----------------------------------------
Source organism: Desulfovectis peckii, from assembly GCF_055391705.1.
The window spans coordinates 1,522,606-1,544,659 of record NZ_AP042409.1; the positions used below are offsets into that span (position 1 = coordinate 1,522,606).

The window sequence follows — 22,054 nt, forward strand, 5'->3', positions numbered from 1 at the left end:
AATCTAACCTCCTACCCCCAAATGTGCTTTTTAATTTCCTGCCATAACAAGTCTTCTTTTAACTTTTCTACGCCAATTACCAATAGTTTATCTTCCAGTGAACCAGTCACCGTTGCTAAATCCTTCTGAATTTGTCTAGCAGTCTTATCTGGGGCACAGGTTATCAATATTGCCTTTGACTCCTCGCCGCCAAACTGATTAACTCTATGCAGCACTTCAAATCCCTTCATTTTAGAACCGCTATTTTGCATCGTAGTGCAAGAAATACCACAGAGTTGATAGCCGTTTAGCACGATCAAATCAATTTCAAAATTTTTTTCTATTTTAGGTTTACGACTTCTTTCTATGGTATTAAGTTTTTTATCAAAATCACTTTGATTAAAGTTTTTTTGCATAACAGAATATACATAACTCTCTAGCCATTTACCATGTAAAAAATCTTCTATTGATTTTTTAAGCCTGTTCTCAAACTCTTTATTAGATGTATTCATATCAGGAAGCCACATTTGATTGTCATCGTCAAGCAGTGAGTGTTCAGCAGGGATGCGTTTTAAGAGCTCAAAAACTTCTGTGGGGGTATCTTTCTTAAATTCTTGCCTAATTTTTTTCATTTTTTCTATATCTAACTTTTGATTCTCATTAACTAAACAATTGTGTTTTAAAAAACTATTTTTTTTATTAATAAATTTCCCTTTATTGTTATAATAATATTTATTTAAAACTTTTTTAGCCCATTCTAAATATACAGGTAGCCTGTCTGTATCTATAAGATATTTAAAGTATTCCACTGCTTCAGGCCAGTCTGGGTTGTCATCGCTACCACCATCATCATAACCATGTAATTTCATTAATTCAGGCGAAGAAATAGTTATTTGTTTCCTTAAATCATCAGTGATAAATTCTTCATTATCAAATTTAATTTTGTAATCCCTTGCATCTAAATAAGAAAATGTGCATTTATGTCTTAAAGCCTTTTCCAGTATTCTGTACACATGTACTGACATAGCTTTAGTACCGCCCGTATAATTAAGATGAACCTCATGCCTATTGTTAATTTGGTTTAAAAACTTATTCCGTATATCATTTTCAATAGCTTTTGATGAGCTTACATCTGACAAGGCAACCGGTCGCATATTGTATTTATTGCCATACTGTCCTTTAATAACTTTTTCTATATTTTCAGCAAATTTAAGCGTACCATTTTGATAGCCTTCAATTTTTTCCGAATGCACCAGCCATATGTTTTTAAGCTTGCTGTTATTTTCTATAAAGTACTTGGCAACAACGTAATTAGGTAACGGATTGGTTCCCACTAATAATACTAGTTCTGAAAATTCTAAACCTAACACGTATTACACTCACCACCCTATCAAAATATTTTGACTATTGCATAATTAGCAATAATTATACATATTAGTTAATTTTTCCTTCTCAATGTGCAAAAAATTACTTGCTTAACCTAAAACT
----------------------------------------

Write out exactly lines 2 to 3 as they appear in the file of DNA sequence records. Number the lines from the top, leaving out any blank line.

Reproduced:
The window spans coordinates 1,522,606-1,544,659 of record NZ_AP042409.1; the positions used below are offsets into that span (position 1 = coordinate 1,522,606).

The window sequence follows — 22,054 nt, forward strand, 5'->3', positions numbered from 1 at the left end: